Performance issues with SQL server 2008 R2

I have a CRM database running on SQL 2008 R2.  The server was running slowly so we upgraded the hardware and now have a 8 processor, RAID 10, 64GB RAM server with the OS on a SSD and the log files on separate RAID 10 drives.  The old server ran sluggishly and now the new server is doing the same.  The vendor who supports the DB has sent their engineers into the system and reported nothing amiss, yet processes that used to take a few minutes are taking 2 hours now.  The CPU utilization rarely hits 5%.   Physical memory is at 73%.  Network utilization is low.  The highest response time for any process is 6ms.  I ran DBCC memorystatus per a doc from MS but I am not sure what I am looking for.  The only table result that looked potentially off is this one.

Buffer Pool      Value
Committed      5242880
Target      5242880
Database      4421552
Dirty      38393
In IO      0
Latched      1
Free      58196
Stolen      763132
Reserved      0
Visible      5242880
Stolen Potential      4217604
Limiting Factor      17
Last OOM Factor      0
Page Life Expectancy      16544

What should I be looking for to determine why this system is slowing down?
pgreetisadaAsked:
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Philip PortnoySr. MS SQL DBA and Technical Account ManagerCommented:
Well, first get the stats on wait types.
Querty for it is here: http://www.sqlskills.com/blogs/paul/wait-statistics-or-please-tell-me-where-it-hurts/

Are you doing maintenance, such as Index rebuilds/etc?
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pgreetisadaAuthor Commented:
Here are the stats.  The maintenance goes off every night at 3AM.

WaitType      Wait_S      Resource_S      Signal_S      WaitCount      Percentage      AvgWait_S      AvgRes_S      AvgSig_S
CXPACKET      1450945.39      1418048.48      32896.91      601614028      64.32      0.0024      0.0024      0.0001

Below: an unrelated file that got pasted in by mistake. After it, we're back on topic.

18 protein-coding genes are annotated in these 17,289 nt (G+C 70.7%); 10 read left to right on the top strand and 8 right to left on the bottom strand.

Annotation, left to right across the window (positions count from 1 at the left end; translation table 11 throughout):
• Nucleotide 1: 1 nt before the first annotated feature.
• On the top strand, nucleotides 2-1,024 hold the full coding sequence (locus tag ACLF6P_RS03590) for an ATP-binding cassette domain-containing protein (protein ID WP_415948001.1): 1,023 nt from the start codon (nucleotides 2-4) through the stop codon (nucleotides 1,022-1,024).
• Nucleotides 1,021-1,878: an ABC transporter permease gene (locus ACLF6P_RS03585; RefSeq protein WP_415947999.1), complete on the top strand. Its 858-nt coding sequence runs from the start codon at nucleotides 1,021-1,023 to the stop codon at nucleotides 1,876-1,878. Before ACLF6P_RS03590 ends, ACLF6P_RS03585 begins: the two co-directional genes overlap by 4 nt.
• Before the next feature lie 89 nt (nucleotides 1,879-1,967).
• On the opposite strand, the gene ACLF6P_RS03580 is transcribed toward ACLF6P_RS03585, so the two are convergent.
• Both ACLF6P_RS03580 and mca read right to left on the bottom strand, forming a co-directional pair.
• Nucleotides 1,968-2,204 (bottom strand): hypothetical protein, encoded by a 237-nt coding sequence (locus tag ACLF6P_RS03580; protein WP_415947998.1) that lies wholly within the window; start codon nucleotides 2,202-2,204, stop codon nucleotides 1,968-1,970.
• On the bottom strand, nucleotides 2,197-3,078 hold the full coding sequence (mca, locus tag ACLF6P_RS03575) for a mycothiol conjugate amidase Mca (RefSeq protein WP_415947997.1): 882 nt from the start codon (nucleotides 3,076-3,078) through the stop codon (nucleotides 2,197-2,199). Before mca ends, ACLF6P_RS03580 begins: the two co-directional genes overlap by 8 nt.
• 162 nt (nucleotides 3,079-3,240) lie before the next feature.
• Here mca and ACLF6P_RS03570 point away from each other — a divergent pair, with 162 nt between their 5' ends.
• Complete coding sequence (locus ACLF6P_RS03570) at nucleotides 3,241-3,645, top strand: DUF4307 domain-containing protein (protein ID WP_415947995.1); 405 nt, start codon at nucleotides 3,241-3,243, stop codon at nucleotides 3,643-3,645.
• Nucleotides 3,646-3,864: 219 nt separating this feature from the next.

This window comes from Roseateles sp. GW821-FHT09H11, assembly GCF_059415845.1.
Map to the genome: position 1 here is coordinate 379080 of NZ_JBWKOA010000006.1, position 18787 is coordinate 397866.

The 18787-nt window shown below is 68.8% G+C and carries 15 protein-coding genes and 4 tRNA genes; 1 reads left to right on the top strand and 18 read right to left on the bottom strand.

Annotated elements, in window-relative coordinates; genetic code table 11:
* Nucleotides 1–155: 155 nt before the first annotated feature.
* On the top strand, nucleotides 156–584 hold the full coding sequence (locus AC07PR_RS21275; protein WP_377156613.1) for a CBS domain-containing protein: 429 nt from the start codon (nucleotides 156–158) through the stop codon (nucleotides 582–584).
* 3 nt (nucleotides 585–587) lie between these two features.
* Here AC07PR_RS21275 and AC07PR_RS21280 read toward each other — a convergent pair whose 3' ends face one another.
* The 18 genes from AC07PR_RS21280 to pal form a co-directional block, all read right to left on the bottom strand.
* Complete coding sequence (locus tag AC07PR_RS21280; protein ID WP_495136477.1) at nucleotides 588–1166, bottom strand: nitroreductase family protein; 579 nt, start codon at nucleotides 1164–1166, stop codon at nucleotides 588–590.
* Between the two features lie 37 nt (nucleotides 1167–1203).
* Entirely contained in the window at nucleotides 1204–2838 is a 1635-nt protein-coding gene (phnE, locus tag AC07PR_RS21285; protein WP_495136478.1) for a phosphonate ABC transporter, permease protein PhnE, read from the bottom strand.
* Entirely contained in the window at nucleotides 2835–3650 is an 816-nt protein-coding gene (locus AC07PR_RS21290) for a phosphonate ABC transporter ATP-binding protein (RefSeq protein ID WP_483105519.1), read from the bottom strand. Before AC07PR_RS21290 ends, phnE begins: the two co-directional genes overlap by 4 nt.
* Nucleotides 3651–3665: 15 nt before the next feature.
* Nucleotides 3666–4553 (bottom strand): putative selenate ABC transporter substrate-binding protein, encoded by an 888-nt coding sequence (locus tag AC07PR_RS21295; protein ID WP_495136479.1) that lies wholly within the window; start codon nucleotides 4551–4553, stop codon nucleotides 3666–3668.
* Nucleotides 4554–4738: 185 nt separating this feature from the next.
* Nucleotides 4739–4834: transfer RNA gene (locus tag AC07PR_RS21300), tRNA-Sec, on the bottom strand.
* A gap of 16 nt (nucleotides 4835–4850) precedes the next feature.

PAGEIOLATCH_SH      407157.35      406906.84      250.50      8543112      18.05      0.0477      0.0476      0.0000
PAGEIOLATCH_EX      161108.21      161019.21      88.99      22247627      7.14      0.0072      0.0072      0.0000
LATCH_EX      40568.34      39532.50      1035.84      9544210      1.80      0.0043      0.0041      0.0001
OLEDB      29853.80      29853.80      0.00      625362435      1.32      0.0000      0.0000      0.0000
ASYNC_IO_COMPLETION      27539.68      27539.66      0.01      170      1.22      161.9981      161.9980      0.0001
BACKUPBUFFER      26518.08      24723.90      1794.18      2995772      1.18      0.0089      0.0083      0.0006
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Philip PortnoySr. MS SQL DBA and Technical Account ManagerCommented:
You have a lot of PAGEIOLATCH_XX waits.
Where tempdb is located? What drive is it, slow, fast? How many cores does your CPU have? Is it a VM or not? How many data files does tempdb have?
If you run performance monitor trace for Avg. Disk Read/Write Queue for drives where databases are located, what will be the numbers?
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pgreetisadaAuthor Commented:
D drive.  Fast - RAID 10 brand new.  Two hard drives.  Not a VM.  2 processors.  6 cores.  tempdb has 1 file.  D Drive Read avg. 1.484, D Drive avg write .014, E drive avg read 0.00, E drive avg write 0.004.
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Philip PortnoySr. MS SQL DBA and Technical Account ManagerCommented:
Your disk numbers look OK.
Try the following:
- Add 5 data files to tempdb. Place them in the same place as other tempdb files. Make sure that the size is absolutely the same for all files, including the existing one. Restart SQL Server.
- Check if it helps. Do not roll this change back, it won't hurt you.
- Change Max degree of parallelism to 4. Check if it helps. If it does not - change to 2. Check if it helps. If not - roll the change back to 0.

And when exactly the slowness occurs? Reports/inserting data/some other operations?
Do you have max/min SQL Server memory set?

Please note that there's >60% probability that there are problems with database design. PAGEIOLATCH waits usually occur when Database Engine is performing full index scans, which is always bad.